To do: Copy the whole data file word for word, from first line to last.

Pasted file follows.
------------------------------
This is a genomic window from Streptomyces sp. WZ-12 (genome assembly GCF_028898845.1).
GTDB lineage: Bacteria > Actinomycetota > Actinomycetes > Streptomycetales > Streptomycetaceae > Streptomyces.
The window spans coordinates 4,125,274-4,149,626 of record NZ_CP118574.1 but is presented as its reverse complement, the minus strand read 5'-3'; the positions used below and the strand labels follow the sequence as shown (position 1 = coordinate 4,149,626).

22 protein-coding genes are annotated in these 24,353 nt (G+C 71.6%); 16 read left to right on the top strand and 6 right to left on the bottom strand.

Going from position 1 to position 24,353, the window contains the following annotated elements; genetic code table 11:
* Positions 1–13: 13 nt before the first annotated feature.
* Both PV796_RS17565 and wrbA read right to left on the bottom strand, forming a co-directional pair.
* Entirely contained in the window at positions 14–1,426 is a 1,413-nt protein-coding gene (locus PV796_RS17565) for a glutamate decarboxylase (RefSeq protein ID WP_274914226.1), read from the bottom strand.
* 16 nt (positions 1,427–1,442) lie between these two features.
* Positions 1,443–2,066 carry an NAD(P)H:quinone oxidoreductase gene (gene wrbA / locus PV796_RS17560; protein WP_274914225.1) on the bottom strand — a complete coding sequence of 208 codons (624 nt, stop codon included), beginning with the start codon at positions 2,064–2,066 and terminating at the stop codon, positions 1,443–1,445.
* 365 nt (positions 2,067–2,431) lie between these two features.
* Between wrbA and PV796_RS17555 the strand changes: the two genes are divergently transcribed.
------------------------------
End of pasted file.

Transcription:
This is a genomic window from Streptomyces sp. WZ-12 (genome assembly GCF_028898845.1).
GTDB lineage: Bacteria > Actinomycetota > Actinomycetes > Streptomycetales > Streptomycetaceae > Streptomyces.
The window spans coordinates 4,125,274-4,149,626 of record NZ_CP118574.1 but is presented as its reverse complement, the minus strand read 5'-3'; the positions used below and the strand labels follow the sequence as shown (position 1 = coordinate 4,149,626).

22 protein-coding genes are annotated in these 24,353 nt (G+C 71.6%); 16 read left to right on the top strand and 6 right to left on the bottom strand.

Going from position 1 to position 24,353, the window contains the following annotated elements; genetic code table 11:
* Positions 1–13: 13 nt before the first annotated feature.
* Both PV796_RS17565 and wrbA read right to left on the bottom strand, forming a co-directional pair.
* Entirely contained in the window at positions 14–1,426 is a 1,413-nt protein-coding gene (locus PV796_RS17565) for a glutamate decarboxylase (RefSeq protein ID WP_274914226.1), read from the bottom strand.
* 16 nt (positions 1,427–1,442) lie between these two features.
* Positions 1,443–2,066 carry an NAD(P)H:quinone oxidoreductase gene (gene wrbA / locus PV796_RS17560; protein WP_274914225.1) on the bottom strand — a complete coding sequence of 208 codons (624 nt, stop codon included), beginning with the start codon at positions 2,064–2,066 and terminating at the stop codon, positions 1,443–1,445.
* 365 nt (positions 2,067–2,431) lie between these two features.
* Between wrbA and PV796_RS17555 the strand changes: the two genes are divergently transcribed.